GP-physio partnership may better treat COPD

5 minute read

The study found an increase in pulmonary rehabilitation referrals, but no ‘statistically significant’ differences in clinical outcomes.

Chronic obstructive pulmonary disease (COPD) may be more effectively treated in a GP-physiotherapist based model of care, a study has found.  

Published in BMC Primary Care, the small study was conducted across four general practices in the Northern Sydney LHD over a period of three months. The results indicate that the inclusion of a physiotherapist in a primary care team increased referrals to pulmonary rehabilitation, but clinical outcomes showed “no statistically significant” differences. 

More broadly, the authors believe the study highlights the benefits of multidisciplinary models of care.  

“In the current climate, where a key focus of the Strengthening Medicare Taskforce centres around access to multidisciplinary team care, we think these findings are useful in showing us different multidisciplinary models and new ways of working in primary care that have positive impacts for patient health outcomes,” lead author Dr Lisa Pagano told ARR

COPD was the fourth leading cause of disease burden in Australia in 2022, and is associated with worse health outcomes and higher mortality rates – but disease progression can be slowed, resulting in better health outcomes.  

“Strategies aimed at optimising disease management and increasing uptake of interventions such as pulmonary rehabilitation (PR) are essential to reducing the burden of COPD on healthcare systems,” the study authors stated.  

Looking at ways to improve PR referrals and attendance is a key priority for policymakers. PR is regarded as “the cornerstone of non-pharmacological management”, and is essentially a program encapsulating supervised exercise training, education, and behaviour reform. Guidelines state that all patients of COPD – regardless of severity – will benefit from PR. But referral rates to PR remain low, with 0-11% of stable patients being referred to PR, with most referrals happening at later stages.  

While the study found that the GP-physiotherapist model of care resulted in a greater number of PR referrals, PR attendance remained “suboptimal” at the three-month mark.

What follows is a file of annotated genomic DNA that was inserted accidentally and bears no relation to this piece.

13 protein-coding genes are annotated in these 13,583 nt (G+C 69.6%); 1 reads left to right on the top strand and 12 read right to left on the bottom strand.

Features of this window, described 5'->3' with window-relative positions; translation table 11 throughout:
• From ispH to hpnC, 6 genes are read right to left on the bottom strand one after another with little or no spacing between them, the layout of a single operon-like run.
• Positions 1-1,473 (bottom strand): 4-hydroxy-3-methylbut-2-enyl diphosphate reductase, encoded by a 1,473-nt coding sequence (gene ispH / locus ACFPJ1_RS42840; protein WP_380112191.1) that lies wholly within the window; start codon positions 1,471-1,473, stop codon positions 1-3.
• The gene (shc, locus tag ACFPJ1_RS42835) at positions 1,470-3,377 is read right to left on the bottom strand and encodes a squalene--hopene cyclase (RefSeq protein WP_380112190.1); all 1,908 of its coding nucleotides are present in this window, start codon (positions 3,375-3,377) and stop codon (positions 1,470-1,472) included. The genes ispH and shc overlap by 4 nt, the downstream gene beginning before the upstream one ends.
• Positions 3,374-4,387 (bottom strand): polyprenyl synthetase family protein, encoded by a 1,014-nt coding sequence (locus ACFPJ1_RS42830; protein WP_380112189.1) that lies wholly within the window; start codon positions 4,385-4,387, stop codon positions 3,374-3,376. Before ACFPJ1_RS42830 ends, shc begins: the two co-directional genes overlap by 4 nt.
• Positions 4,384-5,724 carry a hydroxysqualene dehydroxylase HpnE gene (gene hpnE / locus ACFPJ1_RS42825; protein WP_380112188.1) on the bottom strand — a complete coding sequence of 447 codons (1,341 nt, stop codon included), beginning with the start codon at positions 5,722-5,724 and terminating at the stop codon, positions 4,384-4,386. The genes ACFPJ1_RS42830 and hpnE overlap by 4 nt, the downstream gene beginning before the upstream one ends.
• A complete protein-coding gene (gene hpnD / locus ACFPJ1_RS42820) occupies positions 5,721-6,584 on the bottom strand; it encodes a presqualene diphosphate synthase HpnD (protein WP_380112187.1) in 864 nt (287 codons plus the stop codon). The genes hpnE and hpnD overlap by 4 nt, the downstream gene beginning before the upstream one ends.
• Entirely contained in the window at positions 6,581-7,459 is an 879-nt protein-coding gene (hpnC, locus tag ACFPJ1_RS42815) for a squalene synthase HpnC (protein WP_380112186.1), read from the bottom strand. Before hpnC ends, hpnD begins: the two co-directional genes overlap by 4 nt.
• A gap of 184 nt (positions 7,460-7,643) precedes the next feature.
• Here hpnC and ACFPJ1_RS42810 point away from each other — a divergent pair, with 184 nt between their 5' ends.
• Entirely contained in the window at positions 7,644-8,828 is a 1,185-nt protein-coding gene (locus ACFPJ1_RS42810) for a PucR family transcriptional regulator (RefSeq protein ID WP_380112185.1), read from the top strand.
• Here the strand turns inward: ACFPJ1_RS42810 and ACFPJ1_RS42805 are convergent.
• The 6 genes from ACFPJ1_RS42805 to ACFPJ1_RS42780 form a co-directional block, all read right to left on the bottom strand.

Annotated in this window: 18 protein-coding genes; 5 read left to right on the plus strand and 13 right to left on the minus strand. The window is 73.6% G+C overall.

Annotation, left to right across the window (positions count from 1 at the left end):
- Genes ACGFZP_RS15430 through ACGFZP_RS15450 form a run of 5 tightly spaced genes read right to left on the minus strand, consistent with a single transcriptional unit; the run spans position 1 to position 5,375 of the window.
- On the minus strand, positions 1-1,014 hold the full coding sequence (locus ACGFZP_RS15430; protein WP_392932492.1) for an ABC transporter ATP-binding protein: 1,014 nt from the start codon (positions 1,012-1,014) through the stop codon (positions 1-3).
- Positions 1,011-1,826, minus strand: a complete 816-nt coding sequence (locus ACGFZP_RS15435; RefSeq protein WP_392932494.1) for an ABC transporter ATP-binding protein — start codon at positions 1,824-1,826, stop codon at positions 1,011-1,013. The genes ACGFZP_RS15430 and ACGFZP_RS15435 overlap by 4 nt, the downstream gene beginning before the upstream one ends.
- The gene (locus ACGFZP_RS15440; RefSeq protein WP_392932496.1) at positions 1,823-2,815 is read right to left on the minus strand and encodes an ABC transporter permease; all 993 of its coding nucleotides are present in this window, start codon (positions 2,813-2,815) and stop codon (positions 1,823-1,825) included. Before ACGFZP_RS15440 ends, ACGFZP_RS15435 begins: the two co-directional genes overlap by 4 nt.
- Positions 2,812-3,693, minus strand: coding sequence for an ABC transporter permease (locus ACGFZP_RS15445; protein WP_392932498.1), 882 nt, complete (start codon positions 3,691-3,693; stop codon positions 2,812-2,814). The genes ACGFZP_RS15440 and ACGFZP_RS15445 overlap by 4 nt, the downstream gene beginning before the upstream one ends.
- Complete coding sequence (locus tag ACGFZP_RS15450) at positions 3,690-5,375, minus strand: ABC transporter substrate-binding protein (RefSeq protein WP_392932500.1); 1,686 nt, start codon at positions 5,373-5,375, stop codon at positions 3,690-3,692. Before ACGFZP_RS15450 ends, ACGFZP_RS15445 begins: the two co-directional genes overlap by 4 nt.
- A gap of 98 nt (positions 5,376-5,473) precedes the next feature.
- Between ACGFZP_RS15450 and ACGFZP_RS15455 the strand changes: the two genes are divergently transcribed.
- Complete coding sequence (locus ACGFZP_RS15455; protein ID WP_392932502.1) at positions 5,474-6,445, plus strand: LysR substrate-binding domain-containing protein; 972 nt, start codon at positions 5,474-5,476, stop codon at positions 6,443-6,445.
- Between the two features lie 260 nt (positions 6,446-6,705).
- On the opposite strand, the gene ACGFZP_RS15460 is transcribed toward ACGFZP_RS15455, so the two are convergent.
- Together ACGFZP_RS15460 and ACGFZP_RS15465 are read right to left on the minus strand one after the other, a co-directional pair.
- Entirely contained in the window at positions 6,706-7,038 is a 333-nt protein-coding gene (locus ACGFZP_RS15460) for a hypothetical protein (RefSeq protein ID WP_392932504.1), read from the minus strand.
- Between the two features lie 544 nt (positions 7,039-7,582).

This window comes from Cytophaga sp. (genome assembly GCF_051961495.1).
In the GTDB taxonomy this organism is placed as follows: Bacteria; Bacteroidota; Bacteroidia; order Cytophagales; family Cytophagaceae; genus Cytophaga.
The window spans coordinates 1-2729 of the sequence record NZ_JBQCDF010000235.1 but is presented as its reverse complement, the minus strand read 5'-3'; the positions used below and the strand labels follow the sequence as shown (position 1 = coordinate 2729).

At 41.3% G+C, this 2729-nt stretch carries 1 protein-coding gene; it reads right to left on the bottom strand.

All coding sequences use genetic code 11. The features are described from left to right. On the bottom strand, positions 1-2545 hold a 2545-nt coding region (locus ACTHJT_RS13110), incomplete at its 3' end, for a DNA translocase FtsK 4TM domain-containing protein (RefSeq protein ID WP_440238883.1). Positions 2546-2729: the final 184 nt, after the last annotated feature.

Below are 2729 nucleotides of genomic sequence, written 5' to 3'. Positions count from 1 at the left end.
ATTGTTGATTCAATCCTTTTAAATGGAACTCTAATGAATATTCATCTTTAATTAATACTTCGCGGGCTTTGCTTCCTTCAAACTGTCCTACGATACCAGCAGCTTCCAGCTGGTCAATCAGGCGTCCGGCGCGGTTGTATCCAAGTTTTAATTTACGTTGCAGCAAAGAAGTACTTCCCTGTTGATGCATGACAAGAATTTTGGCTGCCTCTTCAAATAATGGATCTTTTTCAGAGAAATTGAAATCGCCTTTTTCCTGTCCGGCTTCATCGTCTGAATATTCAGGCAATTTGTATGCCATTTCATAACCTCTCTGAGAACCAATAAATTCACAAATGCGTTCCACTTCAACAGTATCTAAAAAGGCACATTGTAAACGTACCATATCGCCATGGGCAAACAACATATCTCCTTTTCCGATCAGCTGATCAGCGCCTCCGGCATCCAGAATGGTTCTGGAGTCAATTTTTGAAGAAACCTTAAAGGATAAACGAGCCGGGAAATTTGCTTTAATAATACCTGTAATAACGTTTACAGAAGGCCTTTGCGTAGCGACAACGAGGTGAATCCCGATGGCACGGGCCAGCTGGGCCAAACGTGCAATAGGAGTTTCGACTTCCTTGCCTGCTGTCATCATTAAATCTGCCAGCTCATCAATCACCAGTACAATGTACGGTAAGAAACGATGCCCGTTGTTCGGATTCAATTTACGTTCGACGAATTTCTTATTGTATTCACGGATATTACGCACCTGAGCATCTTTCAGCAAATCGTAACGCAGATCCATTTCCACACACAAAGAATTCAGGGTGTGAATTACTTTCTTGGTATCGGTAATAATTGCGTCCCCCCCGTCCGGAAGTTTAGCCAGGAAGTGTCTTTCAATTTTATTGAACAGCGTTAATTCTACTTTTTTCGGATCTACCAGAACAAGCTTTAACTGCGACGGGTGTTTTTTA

At three months, 78% of patients in the study were referred to PR, but only 38% attended. The authors indicate that lower attendance rates could be attributed to factors beyond the clinical GP setting. For example, patients were more likely to attend PR if they believed their lung disease was severe enough to warrant extra attention. As the participants in this study were diagnosed with COPD of a lower severity, “it is likely they may not have felt the need to participate in PR”. 

However, attendance rates were higher than the general population, where it is estimated that only 5-10% of Australians with moderate to severe COPD have accessed a PR program.  

Overall, the results of the study showed significant improvements from the treatment of COPD in practice.  

Moreover, the increase in uptake in PR referrals was largely due to the experience of the physiotherapists in the study, who had “extensive experience in PR programs”. Therefore, if this model is implemented in practice, physiotherapists who are less experienced may not have the same levels of success.  

The implementation of experienced physiotherapists alleviated issues that GPs face in managing treatment of COPD – with the report citing time constraints and a “lack of confidence managing COPD, and low efficacy in discussions surrounding PR, physical activity and complex behaviour change”. 

Dr Pagano said clinicians who participated in the study believed “the GP’s and physiotherapist’s skills really complemented one another, especially in areas such as physical activity prescription”. 

However, the results fell short on clinical outcomes, such as patient-reported symptoms, physical activity levels and health status scores, which showed no statistically significant improvements. But the study suggested that a smaller improvement may still be clinically relevant, due to the more “light touch” interventions used in the study. This would be consistent with other studies that looked into multidisciplinary approaches into early intervention of COPD.  

Despite a lack of statistically significant improvements, the authors stressed that uptake of the intervention was “significantly better, with 78% completing the three-month follow-up assessment”. 

The lack of change attributed to these factors may also be explained by the fact that most participants were classified as having new diagnoses of COPD, with the majority classified as GOLD stage I or II. Symptoms attributed to milder cases were identified as being “difficult to significantly improve over a short intervention period”.  

Further, over the three months patients only received two follow-up appointments – which may be “insufficient to evoke long-term change in physical activity levels”. This highlights that “more frequent intervention, such as attending a PR program, may be necessary to encourage change in physical activity”. Additionally, the minimal change in physical activity levels may be attributed to the fact that most participants already had high physical activity levels and had “little room for further improvement”. 

Researchers also found that the GP-physiotherapist model of care improved “key management components” such as increased rates of pneumococcal vaccination, initiation or review of action plans and smoking cessation interventions.  

“Our findings are encouraging and may reflect the benefit of utilising physiotherapists whose scope of practice in chronic disease management includes the delivery of multiple interventions”, the authors wrote. 

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